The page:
In 2014, not long after Cox was hired as associate general counsel for the company’s Morrisville, North Carolina, headquarters, Lenovo launched one of the most ambitious market plays in its history. First up, the $2.91 billion purchase of Motorola Mobility from Google, making Lenovo an instant player in the smartphone market.
At the same time, Lenovo acquired IBM’s server business for $2.3 billion. According to Cox, both transactions included significant due diligence that required the full engagement of the Lenovo legal team. One of Cox’s chief goals was to align corporate entities and integrate the real estate portfolios—office locations, warehouses, manufacturing hubs and the like.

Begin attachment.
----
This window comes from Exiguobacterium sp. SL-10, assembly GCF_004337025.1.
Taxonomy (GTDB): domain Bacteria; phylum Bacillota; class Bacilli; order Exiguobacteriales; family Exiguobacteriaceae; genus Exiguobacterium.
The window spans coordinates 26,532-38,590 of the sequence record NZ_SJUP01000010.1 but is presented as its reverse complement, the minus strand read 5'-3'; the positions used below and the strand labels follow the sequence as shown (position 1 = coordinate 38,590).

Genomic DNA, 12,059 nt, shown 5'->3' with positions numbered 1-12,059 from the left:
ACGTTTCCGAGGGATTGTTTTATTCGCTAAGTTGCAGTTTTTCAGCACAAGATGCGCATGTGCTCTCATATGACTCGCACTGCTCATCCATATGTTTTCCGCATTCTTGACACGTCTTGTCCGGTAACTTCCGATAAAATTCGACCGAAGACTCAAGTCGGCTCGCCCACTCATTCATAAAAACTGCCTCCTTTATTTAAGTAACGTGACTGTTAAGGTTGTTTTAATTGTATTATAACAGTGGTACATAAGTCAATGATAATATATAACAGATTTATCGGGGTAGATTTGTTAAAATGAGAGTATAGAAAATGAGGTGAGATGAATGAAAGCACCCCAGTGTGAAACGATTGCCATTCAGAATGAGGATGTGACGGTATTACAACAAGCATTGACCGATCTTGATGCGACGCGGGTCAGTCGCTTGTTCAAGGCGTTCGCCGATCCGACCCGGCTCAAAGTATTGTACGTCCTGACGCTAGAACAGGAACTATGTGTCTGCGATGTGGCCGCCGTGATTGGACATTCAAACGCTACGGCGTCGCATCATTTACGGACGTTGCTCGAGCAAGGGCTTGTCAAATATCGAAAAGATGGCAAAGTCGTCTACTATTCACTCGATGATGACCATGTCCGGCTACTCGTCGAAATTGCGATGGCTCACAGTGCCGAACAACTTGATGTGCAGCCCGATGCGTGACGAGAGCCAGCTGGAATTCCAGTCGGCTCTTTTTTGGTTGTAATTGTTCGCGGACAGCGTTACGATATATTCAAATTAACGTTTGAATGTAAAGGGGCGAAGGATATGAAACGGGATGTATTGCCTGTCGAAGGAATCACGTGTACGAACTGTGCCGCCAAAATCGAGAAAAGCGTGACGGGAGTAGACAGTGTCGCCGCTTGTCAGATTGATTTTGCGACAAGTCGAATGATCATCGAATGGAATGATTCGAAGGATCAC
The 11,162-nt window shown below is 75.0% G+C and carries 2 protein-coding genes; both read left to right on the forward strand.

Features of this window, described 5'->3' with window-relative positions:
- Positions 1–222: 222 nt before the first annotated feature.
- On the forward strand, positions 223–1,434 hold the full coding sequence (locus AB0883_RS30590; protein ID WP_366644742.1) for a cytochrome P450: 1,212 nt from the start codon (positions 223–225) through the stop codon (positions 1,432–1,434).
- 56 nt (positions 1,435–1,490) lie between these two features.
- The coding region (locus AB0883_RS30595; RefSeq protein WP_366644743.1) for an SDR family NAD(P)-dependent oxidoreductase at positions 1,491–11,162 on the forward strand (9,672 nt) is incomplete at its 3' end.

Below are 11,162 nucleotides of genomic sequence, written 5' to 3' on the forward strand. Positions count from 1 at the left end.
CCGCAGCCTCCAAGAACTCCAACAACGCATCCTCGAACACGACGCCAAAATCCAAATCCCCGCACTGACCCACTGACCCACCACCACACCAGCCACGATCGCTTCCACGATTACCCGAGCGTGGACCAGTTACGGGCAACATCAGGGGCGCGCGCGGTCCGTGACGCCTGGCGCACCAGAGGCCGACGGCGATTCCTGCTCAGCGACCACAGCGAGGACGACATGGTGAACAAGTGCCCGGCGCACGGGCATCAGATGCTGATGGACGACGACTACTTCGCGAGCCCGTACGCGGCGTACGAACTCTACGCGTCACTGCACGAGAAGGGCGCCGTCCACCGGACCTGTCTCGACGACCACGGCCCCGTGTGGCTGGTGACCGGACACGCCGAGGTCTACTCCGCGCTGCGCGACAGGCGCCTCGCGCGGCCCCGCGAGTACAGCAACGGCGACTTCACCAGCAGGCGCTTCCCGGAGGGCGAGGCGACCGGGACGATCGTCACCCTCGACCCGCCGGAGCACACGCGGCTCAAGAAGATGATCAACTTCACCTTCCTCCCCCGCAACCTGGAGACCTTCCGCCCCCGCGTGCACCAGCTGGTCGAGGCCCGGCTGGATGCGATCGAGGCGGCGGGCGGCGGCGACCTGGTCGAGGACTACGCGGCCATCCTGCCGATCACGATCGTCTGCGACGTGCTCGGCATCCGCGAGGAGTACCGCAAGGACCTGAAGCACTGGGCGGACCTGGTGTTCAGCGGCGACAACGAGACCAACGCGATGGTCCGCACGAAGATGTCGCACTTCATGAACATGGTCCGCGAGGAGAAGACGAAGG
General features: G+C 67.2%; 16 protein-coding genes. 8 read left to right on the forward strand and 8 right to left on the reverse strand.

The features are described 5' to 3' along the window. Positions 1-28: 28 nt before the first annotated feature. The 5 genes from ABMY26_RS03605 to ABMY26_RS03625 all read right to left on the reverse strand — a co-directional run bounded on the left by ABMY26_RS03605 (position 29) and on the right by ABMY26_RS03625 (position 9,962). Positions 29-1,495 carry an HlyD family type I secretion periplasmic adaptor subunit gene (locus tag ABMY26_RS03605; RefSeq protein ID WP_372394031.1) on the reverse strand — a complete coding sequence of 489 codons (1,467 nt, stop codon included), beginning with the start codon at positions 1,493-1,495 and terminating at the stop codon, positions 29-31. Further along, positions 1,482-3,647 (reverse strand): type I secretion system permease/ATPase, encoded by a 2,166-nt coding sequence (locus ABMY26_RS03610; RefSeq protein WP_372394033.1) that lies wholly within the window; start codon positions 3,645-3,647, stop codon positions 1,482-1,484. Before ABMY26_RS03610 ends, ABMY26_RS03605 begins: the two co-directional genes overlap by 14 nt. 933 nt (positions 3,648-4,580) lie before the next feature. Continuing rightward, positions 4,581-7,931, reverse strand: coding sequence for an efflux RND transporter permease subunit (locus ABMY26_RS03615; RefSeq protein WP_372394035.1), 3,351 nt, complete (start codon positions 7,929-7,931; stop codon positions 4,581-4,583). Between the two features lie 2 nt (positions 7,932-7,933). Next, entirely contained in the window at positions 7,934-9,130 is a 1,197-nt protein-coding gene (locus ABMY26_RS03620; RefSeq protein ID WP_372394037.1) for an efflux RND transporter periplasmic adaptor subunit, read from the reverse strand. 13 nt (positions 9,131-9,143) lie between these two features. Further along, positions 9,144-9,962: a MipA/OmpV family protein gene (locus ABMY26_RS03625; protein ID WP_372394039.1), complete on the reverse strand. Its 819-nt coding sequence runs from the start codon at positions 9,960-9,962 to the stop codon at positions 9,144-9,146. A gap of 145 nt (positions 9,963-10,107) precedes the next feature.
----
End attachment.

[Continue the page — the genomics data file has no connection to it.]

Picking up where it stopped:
“At times we were scheduling conference calls at one in the morning,” Cox recalls with a laugh. “It was all hands on deck, and a little insane, but exciting at the same time.”
Trusting your team
Things eventually settled down, of course, though Cox’s role only grew broader over time. Working closely with sales teams in North America and supporting global customers, Cox has overseen the drafting of countless commercial contracts.
He also provides ongoing legal guidance to the product quality and safety teams, coordinating product recalls and leading compliance efforts with departments including the U.S. Consumer Product Safety Commission.
More broadly, Cox has worked to ensure that his lean-but-elite legal team is as dynamic as possible, where “everyone can function as a generalist and tackle whatever walks through the door.”